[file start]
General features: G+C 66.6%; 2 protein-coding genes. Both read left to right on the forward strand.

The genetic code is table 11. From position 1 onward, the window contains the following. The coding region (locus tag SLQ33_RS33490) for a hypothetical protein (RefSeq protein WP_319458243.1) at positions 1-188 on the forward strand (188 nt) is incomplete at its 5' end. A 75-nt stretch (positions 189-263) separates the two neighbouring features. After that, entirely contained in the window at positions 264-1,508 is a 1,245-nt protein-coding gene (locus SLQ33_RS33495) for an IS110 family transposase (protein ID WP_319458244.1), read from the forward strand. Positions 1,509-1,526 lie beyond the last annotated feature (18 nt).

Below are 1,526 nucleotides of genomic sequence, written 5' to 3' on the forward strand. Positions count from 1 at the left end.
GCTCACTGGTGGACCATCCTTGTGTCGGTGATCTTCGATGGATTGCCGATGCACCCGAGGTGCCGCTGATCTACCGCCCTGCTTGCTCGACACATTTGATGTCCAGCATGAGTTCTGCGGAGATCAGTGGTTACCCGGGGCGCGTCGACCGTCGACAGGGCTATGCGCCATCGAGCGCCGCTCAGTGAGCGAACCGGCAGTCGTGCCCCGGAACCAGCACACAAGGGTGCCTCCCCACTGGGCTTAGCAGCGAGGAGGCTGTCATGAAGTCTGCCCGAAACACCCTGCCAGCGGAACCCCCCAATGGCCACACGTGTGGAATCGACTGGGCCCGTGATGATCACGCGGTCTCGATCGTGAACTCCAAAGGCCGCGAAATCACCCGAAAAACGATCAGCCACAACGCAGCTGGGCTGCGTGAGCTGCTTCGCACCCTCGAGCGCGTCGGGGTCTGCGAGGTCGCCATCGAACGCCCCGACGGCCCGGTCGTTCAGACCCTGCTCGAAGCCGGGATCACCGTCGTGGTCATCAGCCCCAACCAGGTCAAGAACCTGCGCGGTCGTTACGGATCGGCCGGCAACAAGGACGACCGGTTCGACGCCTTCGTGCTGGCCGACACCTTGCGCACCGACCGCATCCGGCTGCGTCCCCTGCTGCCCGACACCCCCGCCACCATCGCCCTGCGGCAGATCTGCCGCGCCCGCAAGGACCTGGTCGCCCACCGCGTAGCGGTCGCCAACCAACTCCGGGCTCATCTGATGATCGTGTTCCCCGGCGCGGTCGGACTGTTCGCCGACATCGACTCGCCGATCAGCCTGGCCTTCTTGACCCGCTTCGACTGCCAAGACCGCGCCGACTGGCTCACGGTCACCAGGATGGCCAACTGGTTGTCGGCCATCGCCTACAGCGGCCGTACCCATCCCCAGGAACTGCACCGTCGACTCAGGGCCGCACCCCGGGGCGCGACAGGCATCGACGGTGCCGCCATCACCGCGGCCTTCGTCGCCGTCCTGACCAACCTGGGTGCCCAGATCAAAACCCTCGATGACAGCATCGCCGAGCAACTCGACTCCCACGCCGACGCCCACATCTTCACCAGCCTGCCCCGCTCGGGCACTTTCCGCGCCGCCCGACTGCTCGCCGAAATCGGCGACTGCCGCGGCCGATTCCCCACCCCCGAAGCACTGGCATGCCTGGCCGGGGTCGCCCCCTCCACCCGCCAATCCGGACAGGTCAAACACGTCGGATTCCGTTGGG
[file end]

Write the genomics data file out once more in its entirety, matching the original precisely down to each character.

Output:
General features: G+C 66.6%; 2 protein-coding genes. Both read left to right on the forward strand.

The genetic code is table 11. From position 1 onward, the window contains the following. The coding region (locus tag SLQ33_RS33490) for a hypothetical protein (RefSeq protein WP_319458243.1) at positions 1-188 on the forward strand (188 nt) is incomplete at its 5' end. A 75-nt stretch (positions 189-263) separates the two neighbouring features. After that, entirely contained in the window at positions 264-1,508 is a 1,245-nt protein-coding gene (locus SLQ33_RS33495) for an IS110 family transposase (protein ID WP_319458244.1), read from the forward strand. Positions 1,509-1,526 lie beyond the last annotated feature (18 nt).

Below are 1,526 nucleotides of genomic sequence, written 5' to 3' on the forward strand. Positions count from 1 at the left end.
GCTCACTGGTGGACCATCCTTGTGTCGGTGATCTTCGATGGATTGCCGATGCACCCGAGGTGCCGCTGATCTACCGCCCTGCTTGCTCGACACATTTGATGTCCAGCATGAGTTCTGCGGAGATCAGTGGTTACCCGGGGCGCGTCGACCGTCGACAGGGCTATGCGCCATCGAGCGCCGCTCAGTGAGCGAACCGGCAGTCGTGCCCCGGAACCAGCACACAAGGGTGCCTCCCCACTGGGCTTAGCAGCGAGGAGGCTGTCATGAAGTCTGCCCGAAACACCCTGCCAGCGGAACCCCCCAATGGCCACACGTGTGGAATCGACTGGGCCCGTGATGATCACGCGGTCTCGATCGTGAACTCCAAAGGCCGCGAAATCACCCGAAAAACGATCAGCCACAACGCAGCTGGGCTGCGTGAGCTGCTTCGCACCCTCGAGCGCGTCGGGGTCTGCGAGGTCGCCATCGAACGCCCCGACGGCCCGGTCGTTCAGACCCTGCTCGAAGCCGGGATCACCGTCGTGGTCATCAGCCCCAACCAGGTCAAGAACCTGCGCGGTCGTTACGGATCGGCCGGCAACAAGGACGACCGGTTCGACGCCTTCGTGCTGGCCGACACCTTGCGCACCGACCGCATCCGGCTGCGTCCCCTGCTGCCCGACACCCCCGCCACCATCGCCCTGCGGCAGATCTGCCGCGCCCGCAAGGACCTGGTCGCCCACCGCGTAGCGGTCGCCAACCAACTCCGGGCTCATCTGATGATCGTGTTCCCCGGCGCGGTCGGACTGTTCGCCGACATCGACTCGCCGATCAGCCTGGCCTTCTTGACCCGCTTCGACTGCCAAGACCGCGCCGACTGGCTCACGGTCACCAGGATGGCCAACTGGTTGTCGGCCATCGCCTACAGCGGCCGTACCCATCCCCAGGAACTGCACCGTCGACTCAGGGCCGCACCCCGGGGCGCGACAGGCATCGACGGTGCCGCCATCACCGCGGCCTTCGTCGCCGTCCTGACCAACCTGGGTGCCCAGATCAAAACCCTCGATGACAGCATCGCCGAGCAACTCGACTCCCACGCCGACGCCCACATCTTCACCAGCCTGCCCCGCTCGGGCACTTTCCGCGCCGCCCGACTGCTCGCCGAAATCGGCGACTGCCGCGGCCGATTCCCCACCCCCGAAGCACTGGCATGCCTGGCCGGGGTCGCCCCCTCCACCCGCCAATCCGGACAGGTCAAACACGTCGGATTCCGTTGGG